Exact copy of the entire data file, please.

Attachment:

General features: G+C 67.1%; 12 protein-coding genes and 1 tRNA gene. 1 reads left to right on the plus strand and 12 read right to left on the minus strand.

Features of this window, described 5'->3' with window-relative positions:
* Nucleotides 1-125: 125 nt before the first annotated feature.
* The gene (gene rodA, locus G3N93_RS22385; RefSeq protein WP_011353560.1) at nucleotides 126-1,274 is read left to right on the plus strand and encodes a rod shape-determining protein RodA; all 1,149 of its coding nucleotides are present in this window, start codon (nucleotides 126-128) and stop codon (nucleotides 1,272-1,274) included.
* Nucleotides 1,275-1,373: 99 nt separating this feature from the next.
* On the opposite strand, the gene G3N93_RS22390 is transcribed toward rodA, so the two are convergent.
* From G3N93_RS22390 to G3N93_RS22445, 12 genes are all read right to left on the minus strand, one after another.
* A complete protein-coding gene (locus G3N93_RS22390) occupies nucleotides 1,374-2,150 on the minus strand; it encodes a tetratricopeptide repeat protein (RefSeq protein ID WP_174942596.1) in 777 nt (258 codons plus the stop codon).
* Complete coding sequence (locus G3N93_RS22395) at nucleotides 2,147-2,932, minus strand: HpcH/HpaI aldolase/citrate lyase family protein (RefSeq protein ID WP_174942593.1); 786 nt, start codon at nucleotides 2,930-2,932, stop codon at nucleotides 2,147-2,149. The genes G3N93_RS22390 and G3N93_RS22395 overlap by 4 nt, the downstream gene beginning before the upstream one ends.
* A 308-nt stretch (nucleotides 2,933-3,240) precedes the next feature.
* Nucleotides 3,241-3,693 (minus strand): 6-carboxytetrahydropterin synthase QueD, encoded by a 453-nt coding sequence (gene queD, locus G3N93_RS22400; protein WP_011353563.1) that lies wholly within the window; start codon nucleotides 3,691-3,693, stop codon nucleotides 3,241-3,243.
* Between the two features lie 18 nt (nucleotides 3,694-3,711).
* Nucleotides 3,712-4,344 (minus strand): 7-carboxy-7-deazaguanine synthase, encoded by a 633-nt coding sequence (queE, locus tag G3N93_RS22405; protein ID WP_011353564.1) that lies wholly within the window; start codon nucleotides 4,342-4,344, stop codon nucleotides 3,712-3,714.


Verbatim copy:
General features: G+C 67.1%; 12 protein-coding genes and 1 tRNA gene. 1 reads left to right on the plus strand and 12 read right to left on the minus strand.

Features of this window, described 5'->3' with window-relative positions:
* Nucleotides 1-125: 125 nt before the first annotated feature.
* The gene (gene rodA, locus G3N93_RS22385; RefSeq protein WP_011353560.1) at nucleotides 126-1,274 is read left to right on the plus strand and encodes a rod shape-determining protein RodA; all 1,149 of its coding nucleotides are present in this window, start codon (nucleotides 126-128) and stop codon (nucleotides 1,272-1,274) included.
* Nucleotides 1,275-1,373: 99 nt separating this feature from the next.
* On the opposite strand, the gene G3N93_RS22390 is transcribed toward rodA, so the two are convergent.
* From G3N93_RS22390 to G3N93_RS22445, 12 genes are all read right to left on the minus strand, one after another.
* A complete protein-coding gene (locus G3N93_RS22390) occupies nucleotides 1,374-2,150 on the minus strand; it encodes a tetratricopeptide repeat protein (RefSeq protein ID WP_174942596.1) in 777 nt (258 codons plus the stop codon).
* Complete coding sequence (locus G3N93_RS22395) at nucleotides 2,147-2,932, minus strand: HpcH/HpaI aldolase/citrate lyase family protein (RefSeq protein ID WP_174942593.1); 786 nt, start codon at nucleotides 2,930-2,932, stop codon at nucleotides 2,147-2,149. The genes G3N93_RS22390 and G3N93_RS22395 overlap by 4 nt, the downstream gene beginning before the upstream one ends.
* A 308-nt stretch (nucleotides 2,933-3,240) precedes the next feature.
* Nucleotides 3,241-3,693 (minus strand): 6-carboxytetrahydropterin synthase QueD, encoded by a 453-nt coding sequence (gene queD, locus G3N93_RS22400; protein WP_011353563.1) that lies wholly within the window; start codon nucleotides 3,691-3,693, stop codon nucleotides 3,241-3,243.
* Between the two features lie 18 nt (nucleotides 3,694-3,711).
* Nucleotides 3,712-4,344 (minus strand): 7-carboxy-7-deazaguanine synthase, encoded by a 633-nt coding sequence (queE, locus tag G3N93_RS22405; protein ID WP_011353564.1) that lies wholly within the window; start codon nucleotides 4,342-4,344, stop codon nucleotides 3,712-3,714.